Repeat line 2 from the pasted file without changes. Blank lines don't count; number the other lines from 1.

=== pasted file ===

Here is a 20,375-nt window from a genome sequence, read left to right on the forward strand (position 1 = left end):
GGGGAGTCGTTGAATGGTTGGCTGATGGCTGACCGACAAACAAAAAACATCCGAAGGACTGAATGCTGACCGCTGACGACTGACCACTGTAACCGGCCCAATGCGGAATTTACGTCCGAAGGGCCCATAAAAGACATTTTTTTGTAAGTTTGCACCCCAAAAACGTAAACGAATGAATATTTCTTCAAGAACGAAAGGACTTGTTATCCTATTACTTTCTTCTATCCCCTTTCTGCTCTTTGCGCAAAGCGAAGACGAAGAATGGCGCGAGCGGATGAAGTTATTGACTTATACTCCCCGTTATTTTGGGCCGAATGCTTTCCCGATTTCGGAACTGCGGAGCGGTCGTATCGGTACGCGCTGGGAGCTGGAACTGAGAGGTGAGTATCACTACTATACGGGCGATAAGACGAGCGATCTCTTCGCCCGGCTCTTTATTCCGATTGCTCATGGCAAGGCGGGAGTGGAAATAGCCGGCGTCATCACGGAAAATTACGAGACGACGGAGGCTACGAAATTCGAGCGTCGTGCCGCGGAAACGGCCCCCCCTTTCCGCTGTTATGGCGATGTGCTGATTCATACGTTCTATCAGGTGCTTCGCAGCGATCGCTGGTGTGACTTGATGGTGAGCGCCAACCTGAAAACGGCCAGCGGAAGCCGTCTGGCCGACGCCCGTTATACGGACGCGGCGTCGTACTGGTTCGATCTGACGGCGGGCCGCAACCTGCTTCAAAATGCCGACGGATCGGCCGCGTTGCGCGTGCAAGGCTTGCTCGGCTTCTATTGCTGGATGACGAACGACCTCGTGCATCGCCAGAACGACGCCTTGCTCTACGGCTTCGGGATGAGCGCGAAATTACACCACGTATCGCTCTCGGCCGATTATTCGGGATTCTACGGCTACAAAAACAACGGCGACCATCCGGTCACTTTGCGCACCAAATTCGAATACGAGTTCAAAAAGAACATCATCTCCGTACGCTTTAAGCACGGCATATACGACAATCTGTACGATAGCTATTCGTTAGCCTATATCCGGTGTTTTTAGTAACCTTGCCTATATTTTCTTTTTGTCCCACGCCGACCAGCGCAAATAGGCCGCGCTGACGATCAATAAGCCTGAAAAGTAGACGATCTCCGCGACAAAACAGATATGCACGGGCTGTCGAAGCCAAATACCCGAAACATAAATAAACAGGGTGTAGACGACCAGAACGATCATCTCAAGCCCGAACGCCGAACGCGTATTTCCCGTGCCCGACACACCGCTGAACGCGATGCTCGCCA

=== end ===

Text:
GGGGAGTCGTTGAATGGTTGGCTGATGGCTGACCGACAAACAAAAAACATCCGAAGGACTGAATGCTGACCGCTGACGACTGACCACTGTAACCGGCCCAATGCGGAATTTACGTCCGAAGGGCCCATAAAAGACATTTTTTTGTAAGTTTGCACCCCAAAAACGTAAACGAATGAATATTTCTTCAAGAACGAAAGGACTTGTTATCCTATTACTTTCTTCTATCCCCTTTCTGCTCTTTGCGCAAAGCGAAGACGAAGAATGGCGCGAGCGGATGAAGTTATTGACTTATACTCCCCGTTATTTTGGGCCGAATGCTTTCCCGATTTCGGAACTGCGGAGCGGTCGTATCGGTACGCGCTGGGAGCTGGAACTGAGAGGTGAGTATCACTACTATACGGGCGATAAGACGAGCGATCTCTTCGCCCGGCTCTTTATTCCGATTGCTCATGGCAAGGCGGGAGTGGAAATAGCCGGCGTCATCACGGAAAATTACGAGACGACGGAGGCTACGAAATTCGAGCGTCGTGCCGCGGAAACGGCCCCCCCTTTCCGCTGTTATGGCGATGTGCTGATTCATACGTTCTATCAGGTGCTTCGCAGCGATCGCTGGTGTGACTTGATGGTGAGCGCCAACCTGAAAACGGCCAGCGGAAGCCGTCTGGCCGACGCCCGTTATACGGACGCGGCGTCGTACTGGTTCGATCTGACGGCGGGCCGCAACCTGCTTCAAAATGCCGACGGATCGGCCGCGTTGCGCGTGCAAGGCTTGCTCGGCTTCTATTGCTGGATGACGAACGACCTCGTGCATCGCCAGAACGACGCCTTGCTCTACGGCTTCGGGATGAGCGCGAAATTACACCACGTATCGCTCTCGGCCGATTATTCGGGATTCTACGGCTACAAAAACAACGGCGACCATCCGGTCACTTTGCGCACCAAATTCGAATACGAGTTCAAAAAGAACATCATCTCCGTACGCTTTAAGCACGGCATATACGACAATCTGTACGATAGCTATTCGTTAGCCTATATCCGGTGTTTTTAGTAACCTTGCCTATATTTTCTTTTTGTCCCACGCCGACCAGCGCAAATAGGCCGCGCTGACGATCAATAAGCCTGAAAAGTAGACGATCTCCGCGACAAAACAGATATGCACGGGCTGTCGAAGCCAAATACCCGAAACATAAATAAACAGGGTGTAGACGACCAGAACGATCATCTCAAGCCCGAACGCCGAACGCGTATTTCCCGTGCCCGACACACCGCTGAACGCGATGCTCGCCA